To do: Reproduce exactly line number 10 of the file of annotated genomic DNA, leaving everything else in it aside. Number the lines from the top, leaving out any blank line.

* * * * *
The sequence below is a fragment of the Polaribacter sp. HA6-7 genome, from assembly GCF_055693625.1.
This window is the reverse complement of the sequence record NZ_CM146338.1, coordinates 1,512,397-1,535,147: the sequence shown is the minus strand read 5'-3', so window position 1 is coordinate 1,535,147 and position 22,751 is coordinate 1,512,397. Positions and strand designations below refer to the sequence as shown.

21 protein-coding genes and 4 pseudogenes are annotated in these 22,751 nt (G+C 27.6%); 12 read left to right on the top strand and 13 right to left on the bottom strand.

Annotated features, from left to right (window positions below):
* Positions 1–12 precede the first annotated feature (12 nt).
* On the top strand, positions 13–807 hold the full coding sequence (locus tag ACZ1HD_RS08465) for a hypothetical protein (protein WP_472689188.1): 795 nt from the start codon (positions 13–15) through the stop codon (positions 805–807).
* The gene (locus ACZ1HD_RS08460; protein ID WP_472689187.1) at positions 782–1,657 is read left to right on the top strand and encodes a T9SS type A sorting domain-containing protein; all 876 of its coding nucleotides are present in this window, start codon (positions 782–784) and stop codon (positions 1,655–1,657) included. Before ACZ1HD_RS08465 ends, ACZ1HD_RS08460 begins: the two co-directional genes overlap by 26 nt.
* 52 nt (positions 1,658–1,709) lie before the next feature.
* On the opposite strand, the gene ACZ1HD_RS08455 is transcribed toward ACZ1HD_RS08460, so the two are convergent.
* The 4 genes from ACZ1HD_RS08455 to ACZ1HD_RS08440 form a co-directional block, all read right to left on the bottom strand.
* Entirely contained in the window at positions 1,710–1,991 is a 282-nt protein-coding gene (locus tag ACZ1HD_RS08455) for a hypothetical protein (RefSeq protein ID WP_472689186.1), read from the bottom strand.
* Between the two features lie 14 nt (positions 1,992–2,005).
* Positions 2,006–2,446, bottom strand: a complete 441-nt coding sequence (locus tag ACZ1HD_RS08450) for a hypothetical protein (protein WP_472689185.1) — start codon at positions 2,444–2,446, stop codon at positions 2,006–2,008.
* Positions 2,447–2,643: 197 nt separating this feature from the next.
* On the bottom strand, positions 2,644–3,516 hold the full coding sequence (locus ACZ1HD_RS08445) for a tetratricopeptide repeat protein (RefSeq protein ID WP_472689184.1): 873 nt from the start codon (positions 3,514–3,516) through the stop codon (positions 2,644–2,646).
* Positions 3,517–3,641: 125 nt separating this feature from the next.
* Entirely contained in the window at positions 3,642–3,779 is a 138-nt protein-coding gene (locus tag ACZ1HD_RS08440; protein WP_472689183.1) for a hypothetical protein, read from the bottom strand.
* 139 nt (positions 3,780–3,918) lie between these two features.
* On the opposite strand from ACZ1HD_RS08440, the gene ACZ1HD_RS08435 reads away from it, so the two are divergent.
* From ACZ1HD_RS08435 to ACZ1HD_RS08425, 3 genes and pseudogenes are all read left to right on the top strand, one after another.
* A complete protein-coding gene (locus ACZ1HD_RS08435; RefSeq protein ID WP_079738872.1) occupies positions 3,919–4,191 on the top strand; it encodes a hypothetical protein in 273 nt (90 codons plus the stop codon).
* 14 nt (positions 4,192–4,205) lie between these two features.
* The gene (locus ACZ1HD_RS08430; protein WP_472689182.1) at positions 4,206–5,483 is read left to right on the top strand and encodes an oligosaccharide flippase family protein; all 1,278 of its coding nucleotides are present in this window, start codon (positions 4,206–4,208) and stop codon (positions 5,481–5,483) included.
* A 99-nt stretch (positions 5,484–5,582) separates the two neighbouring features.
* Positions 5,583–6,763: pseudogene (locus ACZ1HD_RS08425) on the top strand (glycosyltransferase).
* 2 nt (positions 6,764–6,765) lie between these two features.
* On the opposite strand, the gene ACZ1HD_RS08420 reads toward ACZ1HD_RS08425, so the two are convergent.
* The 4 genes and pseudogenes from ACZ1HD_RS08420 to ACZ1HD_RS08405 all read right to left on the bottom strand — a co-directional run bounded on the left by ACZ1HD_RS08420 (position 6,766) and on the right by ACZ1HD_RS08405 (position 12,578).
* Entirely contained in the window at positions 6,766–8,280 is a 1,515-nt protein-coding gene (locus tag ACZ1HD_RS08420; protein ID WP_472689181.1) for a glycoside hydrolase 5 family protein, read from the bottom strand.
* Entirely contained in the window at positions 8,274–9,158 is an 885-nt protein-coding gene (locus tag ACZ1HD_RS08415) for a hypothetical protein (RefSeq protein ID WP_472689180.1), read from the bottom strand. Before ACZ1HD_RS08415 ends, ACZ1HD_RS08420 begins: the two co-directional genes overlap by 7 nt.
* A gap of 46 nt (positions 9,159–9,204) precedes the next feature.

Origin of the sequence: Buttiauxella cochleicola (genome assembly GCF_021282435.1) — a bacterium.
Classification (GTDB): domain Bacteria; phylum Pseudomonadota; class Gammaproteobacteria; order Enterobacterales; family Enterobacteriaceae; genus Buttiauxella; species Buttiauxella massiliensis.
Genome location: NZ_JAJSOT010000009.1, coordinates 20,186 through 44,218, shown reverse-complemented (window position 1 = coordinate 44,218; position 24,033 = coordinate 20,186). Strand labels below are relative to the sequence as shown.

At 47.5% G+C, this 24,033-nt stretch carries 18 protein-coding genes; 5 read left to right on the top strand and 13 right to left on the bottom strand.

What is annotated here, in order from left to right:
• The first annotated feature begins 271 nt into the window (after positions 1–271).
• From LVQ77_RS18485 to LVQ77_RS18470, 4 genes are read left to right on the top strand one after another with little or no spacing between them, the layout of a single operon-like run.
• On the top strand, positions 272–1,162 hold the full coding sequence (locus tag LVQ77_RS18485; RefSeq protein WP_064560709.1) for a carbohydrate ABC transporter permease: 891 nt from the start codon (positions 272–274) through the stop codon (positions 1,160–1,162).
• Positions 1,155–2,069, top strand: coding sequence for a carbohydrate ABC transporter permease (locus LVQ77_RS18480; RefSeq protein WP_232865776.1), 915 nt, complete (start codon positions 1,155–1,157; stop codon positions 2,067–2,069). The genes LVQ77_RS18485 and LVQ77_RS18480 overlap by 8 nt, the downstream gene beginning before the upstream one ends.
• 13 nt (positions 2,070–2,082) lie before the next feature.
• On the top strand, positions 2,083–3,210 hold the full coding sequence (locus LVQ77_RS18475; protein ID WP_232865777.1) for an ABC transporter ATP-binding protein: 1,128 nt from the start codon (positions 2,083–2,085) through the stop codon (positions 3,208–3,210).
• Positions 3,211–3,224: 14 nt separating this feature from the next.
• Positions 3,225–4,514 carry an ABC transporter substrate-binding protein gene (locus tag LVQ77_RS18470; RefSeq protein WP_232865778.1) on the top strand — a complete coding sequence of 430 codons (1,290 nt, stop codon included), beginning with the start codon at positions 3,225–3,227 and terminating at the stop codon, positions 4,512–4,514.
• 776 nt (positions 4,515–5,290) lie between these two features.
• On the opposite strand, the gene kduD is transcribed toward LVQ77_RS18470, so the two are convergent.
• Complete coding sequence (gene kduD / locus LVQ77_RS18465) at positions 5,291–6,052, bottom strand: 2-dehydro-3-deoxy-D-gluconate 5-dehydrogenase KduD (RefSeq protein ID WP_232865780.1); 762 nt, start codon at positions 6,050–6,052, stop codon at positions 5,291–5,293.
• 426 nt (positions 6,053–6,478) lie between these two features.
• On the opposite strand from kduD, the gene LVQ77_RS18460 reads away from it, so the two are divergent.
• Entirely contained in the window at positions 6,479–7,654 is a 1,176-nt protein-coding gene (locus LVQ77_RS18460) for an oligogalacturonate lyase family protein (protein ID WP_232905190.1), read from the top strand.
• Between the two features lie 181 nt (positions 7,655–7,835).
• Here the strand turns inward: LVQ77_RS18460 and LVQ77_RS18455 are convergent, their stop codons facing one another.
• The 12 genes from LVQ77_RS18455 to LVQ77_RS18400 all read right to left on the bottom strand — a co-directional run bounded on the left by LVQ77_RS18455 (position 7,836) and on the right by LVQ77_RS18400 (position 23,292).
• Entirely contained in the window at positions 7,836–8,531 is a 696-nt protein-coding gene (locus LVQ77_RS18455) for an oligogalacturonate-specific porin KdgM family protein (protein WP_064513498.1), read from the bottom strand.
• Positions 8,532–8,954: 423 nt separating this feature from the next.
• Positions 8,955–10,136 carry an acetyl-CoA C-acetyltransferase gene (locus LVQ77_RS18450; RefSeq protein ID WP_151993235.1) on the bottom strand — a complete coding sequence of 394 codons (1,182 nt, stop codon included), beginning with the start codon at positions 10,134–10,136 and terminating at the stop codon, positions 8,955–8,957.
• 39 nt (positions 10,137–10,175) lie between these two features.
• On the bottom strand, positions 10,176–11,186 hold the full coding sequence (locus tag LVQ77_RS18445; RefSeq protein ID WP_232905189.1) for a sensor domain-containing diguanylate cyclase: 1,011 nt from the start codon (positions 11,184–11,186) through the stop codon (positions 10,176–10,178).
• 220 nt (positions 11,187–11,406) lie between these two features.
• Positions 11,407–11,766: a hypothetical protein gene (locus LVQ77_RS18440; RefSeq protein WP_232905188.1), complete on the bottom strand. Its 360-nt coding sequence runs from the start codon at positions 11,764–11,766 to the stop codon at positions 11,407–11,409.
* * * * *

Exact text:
* The 4 genes from ACZ1HD_RS08455 to ACZ1HD_RS08440 form a co-directional block, all read right to left on the bottom strand.